Detoxing. Everywhere we look, we see people talking about vague notions of “toxins” we’re being exposed to, and we see ads for various products claiming to “detox” our bodies. Detoxing foot baths, detox pills, hair mineral analysis tests, urine challenge tests, colon scrubbers, colonics, and IV heavy metal chelation…the list goes on. Unfortunately, over 90% of the information online about toxins is riddled with pseudoscience. And this makes it very hard for the average person to know what types of toxin tests are scientifically valid, and what types of detox treatments actually have evidence that they truly work. Wouldn’t it be great to have an expert tell you about what the actual scientific evidence says about how you can safely detox your body? (So you don’t waste hundreds or thousands of dollars on tests which aren’t scientifically accurate, and on detox methods which are ineffective or counterproductive.) I thought so. So, what is the scientific answer to how to detox your body?
This week, I am talking to Dr. Bryan Walsh, who, in an attempt to understand what science really says about detoxing, has spent countless hours researching hundreds of studies related to toxins and detoxification. He is here on the podcast to debunk detox myths and talk about what really works and what is truly based on sound science. What he has to share will absolutely change how you view the detoxification process.
In this podcast, you’ll learn:
- How the 3 phases of detoxification works (and the recently discovered 4th one)
- Why carrots, apples, and celery aren’t what they are hyped up to be
- What Dr. Walsh has found to be the most essential and powerful tool for detoxing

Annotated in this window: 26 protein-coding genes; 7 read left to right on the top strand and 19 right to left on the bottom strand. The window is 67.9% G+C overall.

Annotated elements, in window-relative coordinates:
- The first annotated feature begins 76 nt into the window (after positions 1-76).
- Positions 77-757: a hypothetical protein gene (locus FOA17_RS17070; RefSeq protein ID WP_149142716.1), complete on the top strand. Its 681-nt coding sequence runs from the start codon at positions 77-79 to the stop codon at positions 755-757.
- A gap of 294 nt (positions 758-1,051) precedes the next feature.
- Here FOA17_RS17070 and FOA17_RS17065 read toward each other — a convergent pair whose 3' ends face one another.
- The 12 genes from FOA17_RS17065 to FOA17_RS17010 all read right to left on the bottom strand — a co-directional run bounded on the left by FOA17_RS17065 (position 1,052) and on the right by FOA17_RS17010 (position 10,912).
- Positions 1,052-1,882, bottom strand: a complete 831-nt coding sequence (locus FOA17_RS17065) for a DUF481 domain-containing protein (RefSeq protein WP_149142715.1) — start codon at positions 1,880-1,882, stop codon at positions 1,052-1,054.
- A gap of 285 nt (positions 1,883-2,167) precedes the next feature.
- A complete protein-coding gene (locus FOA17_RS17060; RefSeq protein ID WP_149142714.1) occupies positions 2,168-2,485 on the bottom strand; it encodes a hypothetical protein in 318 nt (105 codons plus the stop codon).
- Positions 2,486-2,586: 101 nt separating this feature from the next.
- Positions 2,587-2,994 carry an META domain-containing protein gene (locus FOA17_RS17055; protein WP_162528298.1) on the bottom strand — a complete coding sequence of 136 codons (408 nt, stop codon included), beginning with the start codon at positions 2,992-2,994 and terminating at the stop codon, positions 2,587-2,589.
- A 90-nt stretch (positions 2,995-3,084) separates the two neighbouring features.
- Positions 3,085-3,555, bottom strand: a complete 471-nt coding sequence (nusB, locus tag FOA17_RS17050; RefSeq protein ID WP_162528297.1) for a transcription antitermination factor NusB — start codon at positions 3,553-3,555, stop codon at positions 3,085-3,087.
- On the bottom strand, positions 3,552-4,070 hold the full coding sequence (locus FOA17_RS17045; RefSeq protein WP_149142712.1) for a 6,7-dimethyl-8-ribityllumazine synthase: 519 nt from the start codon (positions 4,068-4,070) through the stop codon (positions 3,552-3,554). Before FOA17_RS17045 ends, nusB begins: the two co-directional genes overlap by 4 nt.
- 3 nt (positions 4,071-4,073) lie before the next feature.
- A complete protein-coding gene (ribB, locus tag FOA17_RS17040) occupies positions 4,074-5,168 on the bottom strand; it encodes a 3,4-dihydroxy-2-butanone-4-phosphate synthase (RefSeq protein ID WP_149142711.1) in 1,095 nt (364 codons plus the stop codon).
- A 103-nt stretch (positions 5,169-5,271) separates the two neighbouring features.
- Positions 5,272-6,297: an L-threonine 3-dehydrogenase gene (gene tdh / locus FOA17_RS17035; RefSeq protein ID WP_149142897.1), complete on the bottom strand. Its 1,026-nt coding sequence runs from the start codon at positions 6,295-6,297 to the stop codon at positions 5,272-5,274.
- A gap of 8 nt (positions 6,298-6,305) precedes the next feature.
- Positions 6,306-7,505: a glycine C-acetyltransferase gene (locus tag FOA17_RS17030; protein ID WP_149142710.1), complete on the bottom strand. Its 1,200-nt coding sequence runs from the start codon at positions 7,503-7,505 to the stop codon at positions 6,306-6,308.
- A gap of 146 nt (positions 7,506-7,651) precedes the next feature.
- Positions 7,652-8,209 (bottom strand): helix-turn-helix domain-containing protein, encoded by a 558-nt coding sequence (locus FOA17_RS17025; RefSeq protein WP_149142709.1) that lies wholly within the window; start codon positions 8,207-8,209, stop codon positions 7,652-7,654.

- The truth about toxicity tests
- Why Dr. Walsh thinks trying to detox without also focusing on fat loss is largely a waste of time
- The most common ways you are exposed to toxins
- Why using detox protocols during fasting and weight loss are crucial to your health
- Why binders and chelators are crucial to the detoxification process
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How to Detox Your Body with Real Science (Instead of pseudoscience) – Transcript
Ari Whitten: Hey Guys. This is Ari Whitten, and welcome back to The Energy Blueprint podcast.
I am here with Dr. Bryan Walsh who I’ve had on the podcast before. We talked about the truth about adrenal fatigue. Dr. Bryan Walsh is a biochemistry and physiology expert, and he’s a board-certified naturopathic doctor. He’s also become a personal friend of mine and someone who I’ve, through personal conversations, just developed a huge amount of respect for.
He’s someone who really doesn’t follow a lot of the health fads and trends like most health experts out there, but he’s someone who’s always digging into the research and actually seeing what’s real, seeing what’s true, and is really just constantly putting things to the test and analyzing things critically to figure out what’s real and what isn’t.
So, in this podcast, I want to talk about the detoxification, because this is a huge issue where there are lots and lots of myths and pseudoscience out there, and because Dr. Bryan Walsh just put out a new course on detoxification. Welcome, Dr. Walsh. A pleasure to have you on again.
Bryan Walsh: Thank you much. I appreciate that intro. I like the friend part. I agree.
The myths and pseudoscience on how to detox your body
Ari Whitten: Let’s talk about detoxification. First of all, what is it for people that are just unfamiliar with this concept and get into some of the specifics of a lot of the myths and pseudoscience on this.
Bryan Walsh: Yeah, so, I think that’s a good question. Detoxification, here I’ll tell you this story. Before I became a naturopath, I had read the books on detoxification, detoxify and die and all these different things about cleaning up your environment. Then I went to naturopathic school and learned a little bit about it. We got out into practice, and we did this standard detoxification protocols that most practitioners are familiar with.